By Kevin Matthews
This article about the global climate crisis isn’t meant to scare anyone. However, since that’s hard to avoid, let’s compromise by pushing frightening information and dark thoughts down into footnotes (scroll down).1 Skip those if you’re inclined, but read on here, will you?
This story is about the role of theology and religious belief in solving a global crisis, and about why some people, including graduates of Pacific Lutheran Theological Seminary (PLTS)2 and faculty members at Cal Lutheran, are calling the crisis a spiritual one.
“We’re not alone in saying that what’s at stake today is not primarily a matter of lacking scientific knowledge, or even technological ability,” said associate professor of religion Lisa E. Dahill, co-editor of the new collection of essays Eco-Reformation: Grace and Hope for a Planet in Peril.3 “It is a spiritual crisis to the extent that people refuse to face reality.”
The reality: we can’t keep making energy and food and shrinking forests in ways that cause carbon dioxide4 to accumulate in the atmosphere, as wealthier members of the human species have increasingly done since the Industrial Revolution.5
In August, at its churchwide assembly in New Orleans,6 the ELCA7 joined those pointing in a different direction. The headline of the day was the church body’s resolution “not to invest in fossil fuels,” wording that matched a 2015 statement by the Lutheran World Federation.8
To be clear, the ELCA did not vote to remove all of its assets from the fossil fuel industry. Instead, it called for a sustained, multipart strategy to mitigate climate impacts over time.9
Only one piece of that strategy focuses on moving money around. “Not to invest in fossil fuels” means pulling some investments, influencing the behavior of public companies as a shareholder, and making positive new investments in industries like renewable power. More on investments below.
To understand what else the church body is promoting, let’s check in on the work of the Rev. Robyn Hartwig, M.Div. ’97, associate pastor at St. Andrew Lutheran Church in Beaverton, Oregon. In 2009, Hartwig founded EcoFaith Recovery, an interdenominational effort that develops leaders aligned with goals like achieving environmental justice for marginalized groups and making Oregon “an entirely renewable energy economy.”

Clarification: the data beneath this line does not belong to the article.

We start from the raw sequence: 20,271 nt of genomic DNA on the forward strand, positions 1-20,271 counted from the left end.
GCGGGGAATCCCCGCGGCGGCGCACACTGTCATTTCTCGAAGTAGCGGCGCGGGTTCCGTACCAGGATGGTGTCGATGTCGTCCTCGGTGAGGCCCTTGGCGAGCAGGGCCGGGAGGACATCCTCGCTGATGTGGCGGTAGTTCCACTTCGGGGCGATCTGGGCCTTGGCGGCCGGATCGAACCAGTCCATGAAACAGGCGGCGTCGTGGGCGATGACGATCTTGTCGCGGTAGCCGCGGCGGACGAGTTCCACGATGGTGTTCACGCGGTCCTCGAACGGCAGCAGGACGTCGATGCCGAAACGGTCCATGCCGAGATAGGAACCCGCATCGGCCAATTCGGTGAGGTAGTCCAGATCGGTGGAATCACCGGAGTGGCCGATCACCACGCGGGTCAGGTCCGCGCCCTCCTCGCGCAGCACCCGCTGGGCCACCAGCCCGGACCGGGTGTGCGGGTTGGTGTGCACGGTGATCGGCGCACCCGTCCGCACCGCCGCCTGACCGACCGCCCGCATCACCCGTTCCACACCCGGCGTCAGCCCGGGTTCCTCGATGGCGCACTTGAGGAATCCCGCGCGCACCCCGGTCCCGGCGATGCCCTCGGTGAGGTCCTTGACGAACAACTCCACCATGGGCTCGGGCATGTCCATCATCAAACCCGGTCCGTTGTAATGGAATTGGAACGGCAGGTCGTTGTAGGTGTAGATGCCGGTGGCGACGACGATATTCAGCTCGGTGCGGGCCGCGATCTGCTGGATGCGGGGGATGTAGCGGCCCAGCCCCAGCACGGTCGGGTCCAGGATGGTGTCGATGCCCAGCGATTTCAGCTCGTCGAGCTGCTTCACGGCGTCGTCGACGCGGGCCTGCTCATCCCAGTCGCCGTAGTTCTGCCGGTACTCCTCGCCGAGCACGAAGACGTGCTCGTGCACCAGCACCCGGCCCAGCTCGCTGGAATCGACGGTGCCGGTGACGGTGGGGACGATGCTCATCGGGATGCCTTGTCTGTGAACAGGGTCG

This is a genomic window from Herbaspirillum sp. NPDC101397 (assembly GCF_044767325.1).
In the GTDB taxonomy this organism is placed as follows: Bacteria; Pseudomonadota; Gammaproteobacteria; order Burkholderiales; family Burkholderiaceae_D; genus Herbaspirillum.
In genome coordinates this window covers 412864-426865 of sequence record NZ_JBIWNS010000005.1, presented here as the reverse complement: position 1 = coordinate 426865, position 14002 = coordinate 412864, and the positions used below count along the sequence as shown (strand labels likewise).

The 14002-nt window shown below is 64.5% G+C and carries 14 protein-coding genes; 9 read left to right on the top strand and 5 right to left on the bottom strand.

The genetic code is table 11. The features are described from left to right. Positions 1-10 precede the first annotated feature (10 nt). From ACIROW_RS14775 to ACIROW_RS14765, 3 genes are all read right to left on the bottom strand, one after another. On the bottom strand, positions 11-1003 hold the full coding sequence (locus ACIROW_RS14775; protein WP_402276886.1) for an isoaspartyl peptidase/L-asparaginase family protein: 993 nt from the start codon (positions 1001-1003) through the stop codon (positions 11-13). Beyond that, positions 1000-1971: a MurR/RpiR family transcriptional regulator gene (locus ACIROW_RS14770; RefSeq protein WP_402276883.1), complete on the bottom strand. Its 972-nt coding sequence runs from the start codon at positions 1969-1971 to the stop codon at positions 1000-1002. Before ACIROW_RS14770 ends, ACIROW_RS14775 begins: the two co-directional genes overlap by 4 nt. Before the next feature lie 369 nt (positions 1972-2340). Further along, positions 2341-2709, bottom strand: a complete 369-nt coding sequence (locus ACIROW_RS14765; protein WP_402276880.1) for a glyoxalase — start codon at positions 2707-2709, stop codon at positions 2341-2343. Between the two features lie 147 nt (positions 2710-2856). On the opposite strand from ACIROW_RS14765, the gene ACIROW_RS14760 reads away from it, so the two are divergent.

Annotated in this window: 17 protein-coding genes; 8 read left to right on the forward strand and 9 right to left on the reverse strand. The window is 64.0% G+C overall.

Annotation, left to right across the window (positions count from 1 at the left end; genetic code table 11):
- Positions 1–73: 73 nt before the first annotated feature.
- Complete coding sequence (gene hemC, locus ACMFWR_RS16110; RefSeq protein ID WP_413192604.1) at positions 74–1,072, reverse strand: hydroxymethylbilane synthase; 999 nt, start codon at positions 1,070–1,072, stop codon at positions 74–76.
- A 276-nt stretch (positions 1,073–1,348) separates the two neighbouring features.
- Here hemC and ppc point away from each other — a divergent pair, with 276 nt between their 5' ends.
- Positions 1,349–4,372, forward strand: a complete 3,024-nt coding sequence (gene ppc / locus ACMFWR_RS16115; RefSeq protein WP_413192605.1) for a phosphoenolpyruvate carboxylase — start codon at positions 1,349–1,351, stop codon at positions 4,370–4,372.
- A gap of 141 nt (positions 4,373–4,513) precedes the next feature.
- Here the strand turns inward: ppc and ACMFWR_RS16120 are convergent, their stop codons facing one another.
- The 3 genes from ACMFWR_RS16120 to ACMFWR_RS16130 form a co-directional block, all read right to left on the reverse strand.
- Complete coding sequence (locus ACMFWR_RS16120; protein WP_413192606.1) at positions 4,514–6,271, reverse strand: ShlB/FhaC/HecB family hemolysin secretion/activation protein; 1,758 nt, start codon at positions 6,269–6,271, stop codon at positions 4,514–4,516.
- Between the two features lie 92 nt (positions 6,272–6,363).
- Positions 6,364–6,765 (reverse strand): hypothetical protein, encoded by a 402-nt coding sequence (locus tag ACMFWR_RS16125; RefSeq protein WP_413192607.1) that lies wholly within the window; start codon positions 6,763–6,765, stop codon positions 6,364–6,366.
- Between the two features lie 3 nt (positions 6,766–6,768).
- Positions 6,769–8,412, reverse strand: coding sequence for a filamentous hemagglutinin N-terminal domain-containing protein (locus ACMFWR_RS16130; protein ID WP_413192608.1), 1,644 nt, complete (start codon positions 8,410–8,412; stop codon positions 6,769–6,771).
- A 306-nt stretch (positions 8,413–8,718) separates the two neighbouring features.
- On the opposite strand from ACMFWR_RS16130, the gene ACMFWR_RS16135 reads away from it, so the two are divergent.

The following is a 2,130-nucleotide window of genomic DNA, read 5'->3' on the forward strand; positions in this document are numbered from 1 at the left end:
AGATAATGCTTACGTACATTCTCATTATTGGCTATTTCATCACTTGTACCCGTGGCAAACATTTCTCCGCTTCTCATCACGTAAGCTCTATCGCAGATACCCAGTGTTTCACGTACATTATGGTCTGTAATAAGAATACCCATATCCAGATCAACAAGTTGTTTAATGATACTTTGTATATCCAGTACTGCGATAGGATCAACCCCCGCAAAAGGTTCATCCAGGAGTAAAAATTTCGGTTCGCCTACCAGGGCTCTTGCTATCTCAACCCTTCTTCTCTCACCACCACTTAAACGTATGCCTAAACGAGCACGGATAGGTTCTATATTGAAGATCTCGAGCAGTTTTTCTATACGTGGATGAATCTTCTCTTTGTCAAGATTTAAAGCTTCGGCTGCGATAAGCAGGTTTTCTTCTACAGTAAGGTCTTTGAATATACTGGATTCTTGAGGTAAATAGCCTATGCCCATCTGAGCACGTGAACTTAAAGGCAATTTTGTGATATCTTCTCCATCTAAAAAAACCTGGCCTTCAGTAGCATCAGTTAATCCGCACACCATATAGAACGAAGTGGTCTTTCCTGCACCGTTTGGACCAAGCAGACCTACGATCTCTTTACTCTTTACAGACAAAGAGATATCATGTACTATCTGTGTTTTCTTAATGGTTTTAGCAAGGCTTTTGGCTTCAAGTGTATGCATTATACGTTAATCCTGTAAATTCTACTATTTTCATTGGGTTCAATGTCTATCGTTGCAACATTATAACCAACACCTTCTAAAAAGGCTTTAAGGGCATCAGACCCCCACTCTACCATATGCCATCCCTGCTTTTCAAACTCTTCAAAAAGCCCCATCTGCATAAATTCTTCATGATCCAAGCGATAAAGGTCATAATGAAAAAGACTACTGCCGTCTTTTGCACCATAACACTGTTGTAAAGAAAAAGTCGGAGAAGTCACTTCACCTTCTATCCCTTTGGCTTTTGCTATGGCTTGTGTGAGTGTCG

Well over 200 volunteers representing dozens of organizations, mostly churches near Portland, have taught workshops or led their own community projects as a result. About 25 youth interns on small stipends have gotten involved, not only in Oregon but also in Wisconsin, Minnesota and British Columbia. Roughly half of all participants are Quakers, Episcopalians, Methodists, Presbyterians, Jews, Buddhists and others including non-religious activists looking to relieve their sense of isolation, according to Hartwig.
The word recovery in the group’s name alludes to recovery from addiction. Hartwig saw herself as addicted to a way of life that was not sustainable for human beings or the web of life on Earth; and one of EcoFaith Recovery’s insights is that the change now required of us is change within us. At the same time, the volunteer-led group views the challenge as too big to be faced solely through the exercise of private, individual virtue.
“We could put solar panels on every member roof and every church roof, and that would make a difference,” Hartwig said, “but that is not going to alter the level of increased carbon emissions that we are looking at and the devastating impact that that’s going to have going forward.”10
That’s why leadership development involves picking up the skills and screwing up courage to act publicly. Volunteers from an initiative called Beyond Fossil Fuels “go and organize their congregations to get active, whether it’s showing up at a city council meeting or a hearing for a proposed fossil fuel terminal, sometimes a march or a protest or writing letters,” Hartwig said.
The organization is now calling on volunteers and their churches to dedicate a project in 2017 to Eco-Reformation.